We burst into action the moment Weld called out his warning.
Bitch drove her shoulder into the PRT uniform that held her back, then backed towards the front desk. Weld had already changed his hand into what looked like a baseball bat with four sides to it, long enough to reach from his wrist to the ground. Studs the size of golf balls ran down each of the four faces, with a blunted spike on the end.
Weld and Flechette were variables we hadn’t planned for. It was unfortunate, but Weld in particular was also very well equipped for the task of keeping us from retreating back to the front door.
Weld swung at Shadow Stalker, but his club passed through her. Fearless, she stepped close and punched the metal arrowhead of one of her crossbows into his right eye. He stepped back a few steps, one hand going to his eye, and she threw herself at him, bringing her knees to her chest and then kicking out. Her feet slammed into his chest, and pushed him further back. Weld only staggered back a short distance, and it was Shadow Stalker who landed hard on her back. Kicking a five-foot-nine-inch block of metal had to hurt, but Regent doesn’t exactly have to be careful with Shadow Stalker’s body.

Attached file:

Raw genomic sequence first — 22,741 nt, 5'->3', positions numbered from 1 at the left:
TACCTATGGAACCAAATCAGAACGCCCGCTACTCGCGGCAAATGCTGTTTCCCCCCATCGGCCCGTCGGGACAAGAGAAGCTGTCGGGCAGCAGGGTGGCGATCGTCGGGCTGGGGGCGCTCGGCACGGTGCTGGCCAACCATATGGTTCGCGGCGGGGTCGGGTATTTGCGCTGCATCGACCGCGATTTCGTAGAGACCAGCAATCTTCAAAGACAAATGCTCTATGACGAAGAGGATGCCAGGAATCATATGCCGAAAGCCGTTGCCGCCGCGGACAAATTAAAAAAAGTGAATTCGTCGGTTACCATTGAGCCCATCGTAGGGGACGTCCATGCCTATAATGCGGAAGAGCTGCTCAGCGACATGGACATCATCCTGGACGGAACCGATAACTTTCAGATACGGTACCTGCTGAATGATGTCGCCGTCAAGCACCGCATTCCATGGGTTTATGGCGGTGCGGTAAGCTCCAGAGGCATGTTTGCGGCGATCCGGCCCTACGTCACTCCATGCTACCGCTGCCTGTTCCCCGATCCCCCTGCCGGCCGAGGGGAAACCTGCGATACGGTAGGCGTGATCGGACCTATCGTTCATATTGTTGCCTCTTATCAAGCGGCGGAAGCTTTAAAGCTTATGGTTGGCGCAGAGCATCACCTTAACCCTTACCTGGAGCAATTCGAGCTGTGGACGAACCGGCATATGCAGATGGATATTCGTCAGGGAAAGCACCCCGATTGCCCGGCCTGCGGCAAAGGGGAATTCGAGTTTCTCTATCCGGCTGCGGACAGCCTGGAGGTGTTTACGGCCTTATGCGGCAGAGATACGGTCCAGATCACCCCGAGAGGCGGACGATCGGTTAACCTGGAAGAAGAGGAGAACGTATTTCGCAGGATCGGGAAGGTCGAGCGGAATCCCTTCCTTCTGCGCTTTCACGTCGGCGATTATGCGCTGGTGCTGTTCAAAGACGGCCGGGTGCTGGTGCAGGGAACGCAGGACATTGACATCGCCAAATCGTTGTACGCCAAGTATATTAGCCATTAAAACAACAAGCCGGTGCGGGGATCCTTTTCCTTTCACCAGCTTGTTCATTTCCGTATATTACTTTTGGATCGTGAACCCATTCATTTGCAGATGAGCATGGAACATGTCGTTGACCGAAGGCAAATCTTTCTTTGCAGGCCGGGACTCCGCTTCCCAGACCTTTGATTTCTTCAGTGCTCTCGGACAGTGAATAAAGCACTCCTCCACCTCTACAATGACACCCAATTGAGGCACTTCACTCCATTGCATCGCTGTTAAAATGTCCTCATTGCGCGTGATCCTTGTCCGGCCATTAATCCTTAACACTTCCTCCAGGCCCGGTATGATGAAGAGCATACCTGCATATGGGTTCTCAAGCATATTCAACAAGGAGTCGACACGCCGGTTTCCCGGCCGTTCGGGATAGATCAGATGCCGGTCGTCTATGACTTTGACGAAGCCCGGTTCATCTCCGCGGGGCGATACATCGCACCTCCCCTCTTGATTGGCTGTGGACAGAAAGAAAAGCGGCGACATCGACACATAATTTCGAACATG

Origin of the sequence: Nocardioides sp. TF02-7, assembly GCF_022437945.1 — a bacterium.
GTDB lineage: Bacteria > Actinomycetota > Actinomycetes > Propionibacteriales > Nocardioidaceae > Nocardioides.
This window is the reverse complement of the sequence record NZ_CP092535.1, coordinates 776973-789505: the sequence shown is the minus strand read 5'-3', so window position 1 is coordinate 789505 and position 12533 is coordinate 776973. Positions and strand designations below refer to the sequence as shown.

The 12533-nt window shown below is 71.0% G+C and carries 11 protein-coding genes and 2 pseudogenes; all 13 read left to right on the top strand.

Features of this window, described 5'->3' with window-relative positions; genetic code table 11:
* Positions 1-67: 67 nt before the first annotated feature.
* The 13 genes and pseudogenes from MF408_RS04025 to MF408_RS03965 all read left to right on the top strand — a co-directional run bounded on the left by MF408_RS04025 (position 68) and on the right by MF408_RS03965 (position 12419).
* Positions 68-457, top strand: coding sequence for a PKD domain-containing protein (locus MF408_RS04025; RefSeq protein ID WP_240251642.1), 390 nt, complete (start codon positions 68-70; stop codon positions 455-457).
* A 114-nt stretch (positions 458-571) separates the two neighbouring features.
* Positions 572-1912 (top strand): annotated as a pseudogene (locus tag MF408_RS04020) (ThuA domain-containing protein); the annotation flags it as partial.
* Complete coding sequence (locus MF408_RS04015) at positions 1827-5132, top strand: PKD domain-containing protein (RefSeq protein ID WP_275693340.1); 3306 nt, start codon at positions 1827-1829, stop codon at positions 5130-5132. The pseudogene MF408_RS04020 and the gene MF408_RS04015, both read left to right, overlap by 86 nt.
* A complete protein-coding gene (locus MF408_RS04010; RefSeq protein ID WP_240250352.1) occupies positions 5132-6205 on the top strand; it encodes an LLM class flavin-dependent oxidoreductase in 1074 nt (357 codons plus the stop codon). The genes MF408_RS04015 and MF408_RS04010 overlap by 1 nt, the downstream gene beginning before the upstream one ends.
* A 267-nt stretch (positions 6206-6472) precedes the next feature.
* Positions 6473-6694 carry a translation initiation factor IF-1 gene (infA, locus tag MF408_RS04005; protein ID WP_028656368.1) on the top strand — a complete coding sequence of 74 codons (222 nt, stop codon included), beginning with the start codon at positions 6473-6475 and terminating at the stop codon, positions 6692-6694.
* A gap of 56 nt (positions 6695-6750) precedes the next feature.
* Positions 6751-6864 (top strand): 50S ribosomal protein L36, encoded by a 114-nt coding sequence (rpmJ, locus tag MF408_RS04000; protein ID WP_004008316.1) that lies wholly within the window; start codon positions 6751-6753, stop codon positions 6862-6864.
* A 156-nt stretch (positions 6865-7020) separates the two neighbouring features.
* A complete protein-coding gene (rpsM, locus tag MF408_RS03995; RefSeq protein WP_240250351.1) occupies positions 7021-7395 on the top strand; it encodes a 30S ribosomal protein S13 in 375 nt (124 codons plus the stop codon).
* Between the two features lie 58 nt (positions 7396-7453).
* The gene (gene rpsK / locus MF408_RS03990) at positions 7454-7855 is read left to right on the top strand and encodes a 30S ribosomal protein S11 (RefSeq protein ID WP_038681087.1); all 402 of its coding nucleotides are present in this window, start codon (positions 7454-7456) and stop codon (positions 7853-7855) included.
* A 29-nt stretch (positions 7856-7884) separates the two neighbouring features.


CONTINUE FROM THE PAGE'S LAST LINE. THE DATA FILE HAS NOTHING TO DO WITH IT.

Bitch slipped past the pair of them, reaching the front door. I could hear her whistle at a volume that I doubted I could scream.
Grue and Regent were already free of their cuffs, the three PRT uniforms closest to them lying down on the ground. Tattletale was grinning at the four wards at the end of the hall closest to the elevator – Kid Win, Clockblocker, Flechette and Vista. The laughter didn’t belong to Tattletale, however. It was cackling, sounding like someone having way too much fun.
Flechette shouted, “They’ve got someone with the Stranger classification!”
The Wards recovered fast enough. Vista was working to distort the ends of the hallway, the front doors, and the elevator at the end of the hall into impassable terrain. Flechette fired a shot at Grue, pinning him to the ground, quickly loaded and fired a second, rooting his feet to the ground.
Flechette was loading for a third shot when a girl in black clothing with a horned demon mask and black scarf struck her weapon with a fire axe, splitting the metallic string and knocking it from her hand.
The girl with the horns was on our side, wait- I could almost remember her. Some relation to Grue.
Then it slipped from my recollection, and I was distracted by the fact that Flechette was disarmed, her weapon broken. How had that happened?
I couldn’t afford to worry about it. I had to focus on contributing.
I released the bugs from beneath my costume, drawing them out from beneath the panels of my armor and the compartment at my back where I kept my equipment and weapons.
I’d known I wouldn’t be able to bring many bugs, and that it would be difficult to get more on site with a clean, sturdily built structure like this one. I could gather a swarm, but it would be a few minutes before the bugs arrived en-masse. I might have started sooner if I hadn’t been so concerned about alerting someone and giving us away.